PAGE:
What a ride!!! I am so incredibly blessed and fortunate to have been part of this huge project, and to celebrate OMM's 10th Anniversary!

I have never played a concerto before, and this still feels surreal! (I'm writing this a few days since the concert and I'm still at a loss for words!) Let's start from the beginning..

Jon took probably a year to write the entire concerto, and was still making changes up to the final concert day! He wrote draft after draft and scrapped so many versions, one starts to wonder how composers in the past wrote and composed in ink, on manuscripts - one mistake and a lot of work goes down the drain! We have modern day Sibelius and Finale now, and deleting or changing notes just takes a split second, but I digress..

I'm pretty sure Jon had a vision in his mind already, but that didn't stop our Skype sessions, going through the music and the notes, or sharing ideas on sounds or grooves. I feel he was very influenced by Iannis Xenakis, as my setup was exactly the same as how you would play Rebonds. The only additional instruments were a marimba and a gong, but it wasn't as crazy as many of the percussion concertos out there! (Granted, the music is for 5 soloists, so having too many instruments on stage might have been too much).

We started rehearsals immediately upon Jon's return from Boston (David arrived a week earlier and started rehearsing with Gabriel as they had many intricate and interlocking parts). I have to say, the tempos Jon wrote were incredibly insanely fast, and I had some trouble getting my parts up to speed, but it made the music that much more exciting and exhilarating!

The tricky thing about any multi-percussion setup is the setup itself, and then followed by stickings and motion. But having said that, I don't think there is a set "rule" of which comes first because I think they all affect each other. Many times during chamber rehearsals in school, I would find myself having to change instrument positions to make switches easier and more convenient, and this ultimately affected the way I played and sound. Other times, I would have to adjust my stickings, especially if there is some coordination involved, or if it brings out the phrasing of the music better. For me, I think comfortability should be of utmost importance because when you're playing comfortably, everything else will come naturally - good sound and great playing.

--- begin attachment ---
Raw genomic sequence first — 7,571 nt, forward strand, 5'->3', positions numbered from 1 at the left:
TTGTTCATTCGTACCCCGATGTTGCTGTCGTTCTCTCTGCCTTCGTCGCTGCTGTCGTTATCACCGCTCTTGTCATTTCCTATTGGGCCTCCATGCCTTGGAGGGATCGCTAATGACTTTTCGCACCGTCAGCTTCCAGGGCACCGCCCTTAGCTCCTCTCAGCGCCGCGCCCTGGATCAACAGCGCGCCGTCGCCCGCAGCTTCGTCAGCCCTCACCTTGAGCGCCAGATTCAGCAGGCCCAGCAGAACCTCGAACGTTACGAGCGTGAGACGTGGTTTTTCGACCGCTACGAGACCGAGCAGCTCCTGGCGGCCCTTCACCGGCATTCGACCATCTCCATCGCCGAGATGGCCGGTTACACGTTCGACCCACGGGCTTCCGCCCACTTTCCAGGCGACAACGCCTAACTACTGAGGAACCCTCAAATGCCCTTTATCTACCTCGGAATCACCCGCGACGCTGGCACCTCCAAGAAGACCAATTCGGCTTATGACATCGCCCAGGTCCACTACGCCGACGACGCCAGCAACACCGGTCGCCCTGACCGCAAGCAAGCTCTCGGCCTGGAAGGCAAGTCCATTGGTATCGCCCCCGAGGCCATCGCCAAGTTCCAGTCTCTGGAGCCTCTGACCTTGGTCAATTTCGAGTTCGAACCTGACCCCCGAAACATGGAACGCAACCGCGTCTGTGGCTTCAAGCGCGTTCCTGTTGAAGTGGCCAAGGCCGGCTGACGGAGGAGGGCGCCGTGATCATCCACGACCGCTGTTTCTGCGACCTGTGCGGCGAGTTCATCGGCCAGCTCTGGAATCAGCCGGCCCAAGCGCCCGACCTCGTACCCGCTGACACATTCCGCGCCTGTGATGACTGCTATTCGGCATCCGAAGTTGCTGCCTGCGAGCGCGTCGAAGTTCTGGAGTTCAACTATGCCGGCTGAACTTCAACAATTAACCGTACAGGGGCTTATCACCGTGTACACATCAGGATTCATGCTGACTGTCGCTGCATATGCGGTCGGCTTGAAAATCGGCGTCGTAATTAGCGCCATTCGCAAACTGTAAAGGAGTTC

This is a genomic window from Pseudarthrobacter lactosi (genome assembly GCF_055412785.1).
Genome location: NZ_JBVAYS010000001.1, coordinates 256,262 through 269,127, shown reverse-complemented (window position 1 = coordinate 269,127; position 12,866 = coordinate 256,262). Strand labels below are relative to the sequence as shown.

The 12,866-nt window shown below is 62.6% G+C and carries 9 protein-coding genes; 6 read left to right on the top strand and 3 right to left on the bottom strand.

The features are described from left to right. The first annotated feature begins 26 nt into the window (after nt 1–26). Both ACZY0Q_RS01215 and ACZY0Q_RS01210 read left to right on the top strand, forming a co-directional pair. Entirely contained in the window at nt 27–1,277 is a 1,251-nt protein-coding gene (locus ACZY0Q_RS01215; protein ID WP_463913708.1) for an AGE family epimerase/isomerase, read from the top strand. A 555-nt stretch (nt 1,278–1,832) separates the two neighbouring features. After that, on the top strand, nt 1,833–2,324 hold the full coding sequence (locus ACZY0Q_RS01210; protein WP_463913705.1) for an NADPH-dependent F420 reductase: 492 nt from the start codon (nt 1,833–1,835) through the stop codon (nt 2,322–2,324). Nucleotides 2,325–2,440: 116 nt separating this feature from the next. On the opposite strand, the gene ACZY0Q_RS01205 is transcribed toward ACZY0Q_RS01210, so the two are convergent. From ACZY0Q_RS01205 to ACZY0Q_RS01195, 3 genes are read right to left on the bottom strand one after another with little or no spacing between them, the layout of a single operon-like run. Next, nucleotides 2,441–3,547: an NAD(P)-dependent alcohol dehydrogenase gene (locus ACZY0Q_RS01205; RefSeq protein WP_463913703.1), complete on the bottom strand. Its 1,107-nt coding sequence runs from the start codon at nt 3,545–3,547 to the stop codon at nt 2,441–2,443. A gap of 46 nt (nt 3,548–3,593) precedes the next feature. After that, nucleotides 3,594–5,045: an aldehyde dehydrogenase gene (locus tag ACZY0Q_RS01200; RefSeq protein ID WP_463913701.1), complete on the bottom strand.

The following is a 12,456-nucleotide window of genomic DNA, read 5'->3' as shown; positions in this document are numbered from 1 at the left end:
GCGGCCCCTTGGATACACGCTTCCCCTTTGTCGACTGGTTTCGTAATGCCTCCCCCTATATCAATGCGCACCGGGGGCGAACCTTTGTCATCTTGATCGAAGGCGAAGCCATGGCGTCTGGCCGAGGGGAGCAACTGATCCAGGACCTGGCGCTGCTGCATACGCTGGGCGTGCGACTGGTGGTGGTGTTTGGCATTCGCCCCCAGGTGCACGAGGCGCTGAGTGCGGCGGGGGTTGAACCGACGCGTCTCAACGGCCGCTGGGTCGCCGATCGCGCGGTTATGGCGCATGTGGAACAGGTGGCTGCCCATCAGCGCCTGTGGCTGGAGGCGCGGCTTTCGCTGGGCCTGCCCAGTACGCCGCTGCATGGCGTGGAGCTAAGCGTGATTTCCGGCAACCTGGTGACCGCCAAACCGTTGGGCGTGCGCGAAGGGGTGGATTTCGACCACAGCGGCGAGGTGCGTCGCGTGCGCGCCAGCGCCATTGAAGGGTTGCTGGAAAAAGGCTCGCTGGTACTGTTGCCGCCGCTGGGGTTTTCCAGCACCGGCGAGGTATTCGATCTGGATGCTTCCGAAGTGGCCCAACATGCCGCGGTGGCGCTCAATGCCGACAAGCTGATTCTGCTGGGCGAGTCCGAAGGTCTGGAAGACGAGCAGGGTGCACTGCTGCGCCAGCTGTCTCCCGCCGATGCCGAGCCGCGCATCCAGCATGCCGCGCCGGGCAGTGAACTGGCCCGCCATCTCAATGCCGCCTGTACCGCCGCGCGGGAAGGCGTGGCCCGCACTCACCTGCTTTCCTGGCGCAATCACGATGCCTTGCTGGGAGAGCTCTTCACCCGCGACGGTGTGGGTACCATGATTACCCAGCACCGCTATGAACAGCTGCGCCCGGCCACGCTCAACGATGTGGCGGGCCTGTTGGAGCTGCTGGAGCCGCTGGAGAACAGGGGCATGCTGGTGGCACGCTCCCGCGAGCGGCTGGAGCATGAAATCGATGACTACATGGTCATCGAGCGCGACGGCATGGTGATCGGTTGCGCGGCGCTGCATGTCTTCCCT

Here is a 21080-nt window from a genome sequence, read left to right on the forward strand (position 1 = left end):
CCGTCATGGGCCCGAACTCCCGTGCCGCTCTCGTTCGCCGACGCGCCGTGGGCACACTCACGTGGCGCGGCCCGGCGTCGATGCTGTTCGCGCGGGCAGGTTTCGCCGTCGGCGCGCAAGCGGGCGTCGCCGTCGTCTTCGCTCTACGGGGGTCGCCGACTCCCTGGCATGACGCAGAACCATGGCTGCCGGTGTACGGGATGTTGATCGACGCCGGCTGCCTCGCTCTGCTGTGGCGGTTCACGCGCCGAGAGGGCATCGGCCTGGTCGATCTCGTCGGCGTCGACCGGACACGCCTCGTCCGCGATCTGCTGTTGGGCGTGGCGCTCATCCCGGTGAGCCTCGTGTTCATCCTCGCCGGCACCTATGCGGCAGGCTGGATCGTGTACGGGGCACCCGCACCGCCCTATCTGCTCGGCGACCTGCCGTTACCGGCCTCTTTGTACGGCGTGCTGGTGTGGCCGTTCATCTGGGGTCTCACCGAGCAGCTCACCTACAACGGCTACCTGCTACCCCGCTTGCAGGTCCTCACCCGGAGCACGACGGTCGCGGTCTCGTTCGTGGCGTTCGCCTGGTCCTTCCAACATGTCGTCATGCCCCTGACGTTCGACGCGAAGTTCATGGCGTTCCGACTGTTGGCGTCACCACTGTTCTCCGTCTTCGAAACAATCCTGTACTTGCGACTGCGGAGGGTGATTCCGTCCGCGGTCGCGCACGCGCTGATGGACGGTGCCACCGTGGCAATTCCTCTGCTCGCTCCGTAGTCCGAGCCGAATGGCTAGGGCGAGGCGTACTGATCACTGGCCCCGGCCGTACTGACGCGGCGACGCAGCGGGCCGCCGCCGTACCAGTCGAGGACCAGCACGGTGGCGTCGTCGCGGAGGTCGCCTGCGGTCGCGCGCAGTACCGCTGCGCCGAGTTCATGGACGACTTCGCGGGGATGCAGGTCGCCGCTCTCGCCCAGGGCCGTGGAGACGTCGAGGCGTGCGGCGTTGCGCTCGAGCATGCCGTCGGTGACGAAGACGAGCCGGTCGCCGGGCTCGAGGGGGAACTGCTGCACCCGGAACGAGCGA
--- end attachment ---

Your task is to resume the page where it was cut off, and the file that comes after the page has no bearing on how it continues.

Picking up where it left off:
It was an intense 2- to 3-week period of practicing and rehearsing with the Boys. As with any new music, it takes time to get used to the material. But what was completely different for me, was when we had our first orchestra reading.

You see, percussionists are used to being at the back of the orchestra. For me, especially if I am situated on raised platforms, I'll be able to hear the orchestra pretty decently. This time, it was my first being in front of the orchestra and it changed my perspective entirely - I was just completely overwhelmed with the difference! Of course, it could have been the hall we were rehearsing in, but there were certain sections where I couldn't hear completely, like the horns (which I always hear from the back of the orchestra). It was also intriguing to experience the sound delay from the winds and percussion from the front of the orchestra! It's seriously making me think whether I've been playing "in time" with the conductor and orchestra, or do I have to make adjustments.. Another change was that I could not really make eye-contact with anyone! And I also had to crank my head in order to see Prof Chan's conducting. This was a particular challenge as again, I'm very used to seeing orchestras breathe and move, which helps me place my beats (which now I hope, are in time!) with the orchestra or sections. But to get around this difficulty, I memorised my parts so that I can maintain eye contact with Prof Chan while playing, and also kept my ears opened and in the music. This is especially so during the marimba parts - it's hard enough playing the right notes while staring at the keys, and it was just going to be so much harder if I had to go back and forth with the conductor and the keys (sorry Prof Chan, I was using my ears more than my eyes in those sections of the music!). Going back to placing beats with the orchestra, there were a few times where the orchestra and I would have hits as tutti. Easy from the back, but challenging from the front because I wouldn't know how or when to place the beats! So, I had to fully trust the brass section, particularly the lower brass, and they surely did not disappoint each time! 

I particularly love the second movement - a beautiful cello solo accompanied by marimba and strings. It's my favourite by far because of how the music is able to move your soul. The melody and harmony makes it heart-wrenching yet full of love and hope.

All in all, we had a great time on the concert day! I put in my best effort, had tons of great energy from the audience and orchestra, and I'm pretty satisfied with it! From what I know, there was both video and audio recording of the concert, so hopefully something comes up in the future! If it does, I'll be sure to keep you in the loop :)

Thank you for reading this week's entry even though I think it's a bit long! It's hard to condense a first-time experience because I always want to write the whole story out! But I would like to hear from you as well - first-time experiences, whether good or bad, remember to leave them in the comments below! Till next week, I hope you all stay safe and well.